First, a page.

For a corporate carbon footprint, generally all greenhouse gas emissions are represented as carbon dioxide equivalent (CO2e) and should be calculated using the formula:
activity (unit) * emissions factor (tCO2e/ unit) = emissions (tCO2e)
Emissions factors represent emissions per activity e.g. for electricity grid intensities, fuels, transport, and water supply, waste disposal. Emissions factors can be activity-specific, supplier-specific or higher-level spend-based emissions factors.
In general, mapping the best available activity data with the best available activity-specific emissions factor will result in the most accurate and robust calculations.
Reporting emissions is frequently the next step after calculating them, whether to fulfill internal and external requests for your business’s carbon information, or to comply with carbon reporting regulations and legislations.
By following Steps 1-4, you can submit your corporate carbon footprint information for any GHG Protocol-aligned request. For example CDP, Ecovadis, TCFD, GRI, SBTi, or your investors, suppliers, and other regulatory bodies.
➡️ As an accredited CDP solutions provider, CarbonChain makes your most complex supply chain emissions calculations easy
Calculating your corporate carbon footprint brings a range of business benefits such as:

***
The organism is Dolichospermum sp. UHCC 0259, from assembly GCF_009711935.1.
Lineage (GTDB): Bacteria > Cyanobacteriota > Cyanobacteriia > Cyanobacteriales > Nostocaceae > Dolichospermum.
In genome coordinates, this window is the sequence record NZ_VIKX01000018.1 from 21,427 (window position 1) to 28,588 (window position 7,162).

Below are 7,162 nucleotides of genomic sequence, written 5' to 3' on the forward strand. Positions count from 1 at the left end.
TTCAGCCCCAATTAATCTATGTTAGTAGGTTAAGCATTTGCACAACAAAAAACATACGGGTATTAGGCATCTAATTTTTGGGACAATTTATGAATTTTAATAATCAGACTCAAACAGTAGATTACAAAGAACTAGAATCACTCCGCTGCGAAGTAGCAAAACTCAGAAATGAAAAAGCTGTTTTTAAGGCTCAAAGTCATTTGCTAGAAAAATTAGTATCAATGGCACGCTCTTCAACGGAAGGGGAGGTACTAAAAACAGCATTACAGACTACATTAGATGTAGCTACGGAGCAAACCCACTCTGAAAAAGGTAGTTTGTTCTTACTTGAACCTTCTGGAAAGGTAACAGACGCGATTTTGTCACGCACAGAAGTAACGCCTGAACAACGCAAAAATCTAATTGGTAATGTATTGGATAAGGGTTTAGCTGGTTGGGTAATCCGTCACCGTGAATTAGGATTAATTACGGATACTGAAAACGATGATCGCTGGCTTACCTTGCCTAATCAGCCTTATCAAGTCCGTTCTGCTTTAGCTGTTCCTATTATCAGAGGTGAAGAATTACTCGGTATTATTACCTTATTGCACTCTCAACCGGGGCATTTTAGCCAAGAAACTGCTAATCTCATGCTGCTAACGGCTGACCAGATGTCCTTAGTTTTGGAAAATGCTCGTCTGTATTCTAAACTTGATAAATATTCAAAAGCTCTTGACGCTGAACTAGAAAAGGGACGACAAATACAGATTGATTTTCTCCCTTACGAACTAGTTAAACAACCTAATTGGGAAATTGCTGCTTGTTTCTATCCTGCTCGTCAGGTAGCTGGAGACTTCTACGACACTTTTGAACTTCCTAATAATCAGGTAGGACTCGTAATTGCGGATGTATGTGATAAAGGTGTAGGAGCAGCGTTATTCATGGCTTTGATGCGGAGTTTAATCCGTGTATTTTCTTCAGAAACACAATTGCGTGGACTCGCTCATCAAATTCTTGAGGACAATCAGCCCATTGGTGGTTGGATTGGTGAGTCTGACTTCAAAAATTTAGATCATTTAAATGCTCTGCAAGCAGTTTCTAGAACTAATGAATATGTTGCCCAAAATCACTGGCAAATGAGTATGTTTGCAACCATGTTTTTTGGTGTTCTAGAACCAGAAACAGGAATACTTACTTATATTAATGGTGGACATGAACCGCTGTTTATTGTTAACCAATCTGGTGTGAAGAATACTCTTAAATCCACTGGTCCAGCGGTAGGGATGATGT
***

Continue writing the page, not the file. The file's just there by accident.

Leading businesses use CarbonChain for accuracy and automation in their corporate carbon footprint.
CarbonChain's software provides manufacturers and commodity traders with their corporate footprint broken down into Scope 1, 2 and 3 (across 15 categories) to easily report into key sustainability reporting frameworks (regulatory or voluntary).
Our team of carbon accounting experts also offers support defining your organization’s reporting boundary (i.e. identifying entities, relevant emission sources, justifications for exclusion) for transparent documentation.
CarbonChain’s corporate carbon footprint is a report of the company’s Scope 1, 2 and 3 emissions following the GHG Protocol:
Read the step-by-step explainer of how we calculated CarbonChain’s carbon footprint
This rule refers to personal carbon footprints rather than corporate carbon footprints.
In business, people refer to the 80-20 rule: 80% of the gains come from 20% of the effort. According to shrinkthatfootprint.com, when it comes to a personal carbon footprint, it’s more like 60-15: 60% of emissions comes from 15% of spending.
Calculating Scope 3 emissions is the biggest challenge in corporate carbon footprinting. While these emissions make up as much as 90% of a company’s carbon footprint, it’s extremely tricky to trace large complex supply chains, collect data from suppliers or to independently obtain asset-level emissions factors for upstream and downstream activities.
According to CDP, over half of reporting companies leave out Scope 3 emissions in their carbon reporting, despite impending regulations, from SEC disclosure to EU CBAM.
Companies and financial institutions who use CarbonChain get accurate accounting of Scope 3 and supply chain emissions. CarbonChain incorporates data from the point of resource extraction, from raw materials, all the way through to the point of consumption to create emissions insight across the entire supply chain.